Posted on 08 May 2009
Fueled by two large-scale Ponzi schemes, securities litigation in the commercial insurance industry is "surging," according to an analysis of first quarter activity, which showed an increase of 44 cases from the fourth quarter.
The first quarter saw 169 cases entered in the Master Significant Case and Action Database operated by Advisen, a market information provider to the commercial insurance industry.
In the fourth quarter of last year, 125 cases were entered, while one year ago, the first quarter saw 134 suit entered into the database.
If the pace continues, this year would see 676 securities cases, an increase of 38% over 2008. However, Advisen notes that cases related to New York financier Bernard Madoff and Stanford Financial Group were responsible for 30% of all securities cases in the first quarter, so the brisk pace of filings will likely abate through 2009.
“The Ponzi schemes – Madoff and Stanford – were the big drivers of securities suits filed in the first quarter,” said David K. Bradford, executive vice president and co-founder of Advisen, in a statement. “Those suits, along with a large number of sub-prime and credit crisis suits filed in the quarter, continue to pound the financial institution sector, much as was the case in 2008. It’s shaping up to be another tough year for financial institution D&O and E&O underwriters.”
Exactly 67 securities class-action suits were filed in the first quarter, an increase from the 53 cases the quarter before and 56 suits filed in the first quarter of 2008.
This activity translates to an annualized first quarter figure of 268 cases filed, which would surpass the relatively litigious year of 2004 with 263 suits and 23% higher than the 218 suits filed in 2008.
After securities class-action suits, securities fraud accounted for 34 suits filed in the first quarter, up from 19 in the last quarter of last year, but lower than the 54 reported in the third quarter of 2008. On an annualized basis, securities fraud cases filed in first quarter of this year represented 136 cases, flat with 2008 but down from 175 in 2007. Other types of cases filed in Q1 2009 were: breach of fiduciary duties (26), collective actions in non-US courts (20), derivative shareholder actions and other derivative cases (14), and others (8).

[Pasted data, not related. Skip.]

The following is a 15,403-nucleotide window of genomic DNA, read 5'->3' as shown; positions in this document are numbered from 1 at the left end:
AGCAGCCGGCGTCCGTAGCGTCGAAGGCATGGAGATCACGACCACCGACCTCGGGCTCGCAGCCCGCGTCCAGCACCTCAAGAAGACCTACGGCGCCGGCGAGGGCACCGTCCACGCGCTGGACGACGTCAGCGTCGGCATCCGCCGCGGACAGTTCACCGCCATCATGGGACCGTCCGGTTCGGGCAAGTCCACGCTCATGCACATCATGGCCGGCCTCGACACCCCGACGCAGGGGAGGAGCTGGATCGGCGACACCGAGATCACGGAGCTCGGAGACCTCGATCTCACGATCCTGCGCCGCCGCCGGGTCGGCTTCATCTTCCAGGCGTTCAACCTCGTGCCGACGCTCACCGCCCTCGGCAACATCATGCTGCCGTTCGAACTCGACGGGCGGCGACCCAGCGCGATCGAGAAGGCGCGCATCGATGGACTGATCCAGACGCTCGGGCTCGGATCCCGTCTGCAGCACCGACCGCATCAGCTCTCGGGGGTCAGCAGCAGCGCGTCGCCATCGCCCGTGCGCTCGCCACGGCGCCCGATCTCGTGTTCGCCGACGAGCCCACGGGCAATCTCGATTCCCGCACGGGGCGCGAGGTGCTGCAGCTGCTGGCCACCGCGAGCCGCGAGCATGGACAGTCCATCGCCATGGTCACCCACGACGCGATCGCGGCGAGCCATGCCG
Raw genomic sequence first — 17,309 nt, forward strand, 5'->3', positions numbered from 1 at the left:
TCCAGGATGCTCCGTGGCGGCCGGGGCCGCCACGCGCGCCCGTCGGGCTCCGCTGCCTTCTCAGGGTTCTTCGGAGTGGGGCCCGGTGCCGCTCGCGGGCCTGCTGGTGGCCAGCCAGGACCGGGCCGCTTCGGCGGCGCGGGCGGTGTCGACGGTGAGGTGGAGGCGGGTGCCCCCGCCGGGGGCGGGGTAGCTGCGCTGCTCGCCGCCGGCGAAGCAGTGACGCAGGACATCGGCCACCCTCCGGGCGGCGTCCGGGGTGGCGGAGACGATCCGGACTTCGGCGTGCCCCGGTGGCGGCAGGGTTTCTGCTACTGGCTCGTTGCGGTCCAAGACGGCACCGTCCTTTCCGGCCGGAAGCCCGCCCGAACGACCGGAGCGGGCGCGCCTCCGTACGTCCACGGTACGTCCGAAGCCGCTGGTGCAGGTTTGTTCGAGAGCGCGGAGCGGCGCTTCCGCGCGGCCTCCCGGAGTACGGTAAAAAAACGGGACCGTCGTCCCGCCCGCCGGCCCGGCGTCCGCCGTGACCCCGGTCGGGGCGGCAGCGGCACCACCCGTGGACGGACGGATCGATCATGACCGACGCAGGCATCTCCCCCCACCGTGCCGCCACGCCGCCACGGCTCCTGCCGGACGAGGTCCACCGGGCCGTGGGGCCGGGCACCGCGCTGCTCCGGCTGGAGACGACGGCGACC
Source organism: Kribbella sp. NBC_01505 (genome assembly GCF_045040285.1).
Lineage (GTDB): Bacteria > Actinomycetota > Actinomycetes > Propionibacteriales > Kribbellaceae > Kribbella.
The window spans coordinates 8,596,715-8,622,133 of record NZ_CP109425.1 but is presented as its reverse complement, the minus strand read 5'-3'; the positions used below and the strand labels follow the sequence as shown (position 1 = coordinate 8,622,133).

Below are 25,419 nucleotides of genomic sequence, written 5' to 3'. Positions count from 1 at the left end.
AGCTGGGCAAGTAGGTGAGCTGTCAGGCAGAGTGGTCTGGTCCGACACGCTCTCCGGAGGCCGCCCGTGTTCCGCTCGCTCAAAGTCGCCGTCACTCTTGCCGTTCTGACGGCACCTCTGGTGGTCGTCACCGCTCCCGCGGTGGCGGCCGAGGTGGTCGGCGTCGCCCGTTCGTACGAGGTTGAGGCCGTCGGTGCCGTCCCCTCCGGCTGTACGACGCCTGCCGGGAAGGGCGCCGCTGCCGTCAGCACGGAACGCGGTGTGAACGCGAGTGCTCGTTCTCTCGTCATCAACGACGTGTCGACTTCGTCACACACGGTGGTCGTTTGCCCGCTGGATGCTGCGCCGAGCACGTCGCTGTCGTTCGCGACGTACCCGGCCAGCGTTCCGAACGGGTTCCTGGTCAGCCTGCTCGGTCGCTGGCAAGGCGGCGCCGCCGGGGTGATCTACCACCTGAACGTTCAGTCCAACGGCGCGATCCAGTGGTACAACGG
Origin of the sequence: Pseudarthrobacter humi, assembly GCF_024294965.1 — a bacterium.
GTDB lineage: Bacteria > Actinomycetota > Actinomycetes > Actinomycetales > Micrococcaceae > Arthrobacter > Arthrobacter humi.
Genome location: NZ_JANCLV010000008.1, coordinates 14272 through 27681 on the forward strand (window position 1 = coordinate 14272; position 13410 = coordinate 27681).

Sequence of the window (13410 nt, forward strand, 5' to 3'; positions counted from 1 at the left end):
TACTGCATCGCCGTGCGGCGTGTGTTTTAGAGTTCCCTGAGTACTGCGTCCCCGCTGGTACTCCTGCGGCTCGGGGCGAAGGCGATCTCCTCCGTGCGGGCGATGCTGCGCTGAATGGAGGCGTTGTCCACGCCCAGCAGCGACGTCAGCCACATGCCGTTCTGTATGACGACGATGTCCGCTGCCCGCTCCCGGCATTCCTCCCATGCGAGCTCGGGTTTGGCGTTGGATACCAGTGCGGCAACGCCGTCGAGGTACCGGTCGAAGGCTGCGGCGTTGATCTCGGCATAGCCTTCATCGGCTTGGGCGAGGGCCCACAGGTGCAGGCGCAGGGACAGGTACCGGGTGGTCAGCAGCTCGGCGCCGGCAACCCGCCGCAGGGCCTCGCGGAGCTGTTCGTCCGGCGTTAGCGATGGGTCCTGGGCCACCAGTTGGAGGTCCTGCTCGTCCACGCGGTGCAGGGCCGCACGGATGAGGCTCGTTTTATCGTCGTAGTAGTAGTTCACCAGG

Advisen’s Bradford said in the past, securities class actions were the most common type of securities suit, but with the increase in breach of fiduciary liability, shareholder derivative and securities fraud suits, securities class action suits now represent less than 40% of filings.”
”We also are seeing a significant up-tick in the number of securities suits filed outside the US, many of which were triggered by the Madoff scandal,” he said.
The average securities settlement/award in the first quarter was similar to recent year averages, but the quarter was unusual in that the largest awards all were securities fraud suits. Securities fraud cases typically are filed by regulatory agencies such as the US Securities and Exchange Commission.
In the first quarter of this year, there were 76 cases settled or awarded at an average amount of $27.9 million, which is up slightly from the 2008 average of $25.5 million,” said John Molka III, senior industry analyst and author of the report. “Securities fraud cases represented the largest five events totaling $951.8 million including one case awarding $406.5 million to STMicroelectronics from Credit Suisse in an auction-rate securities case.”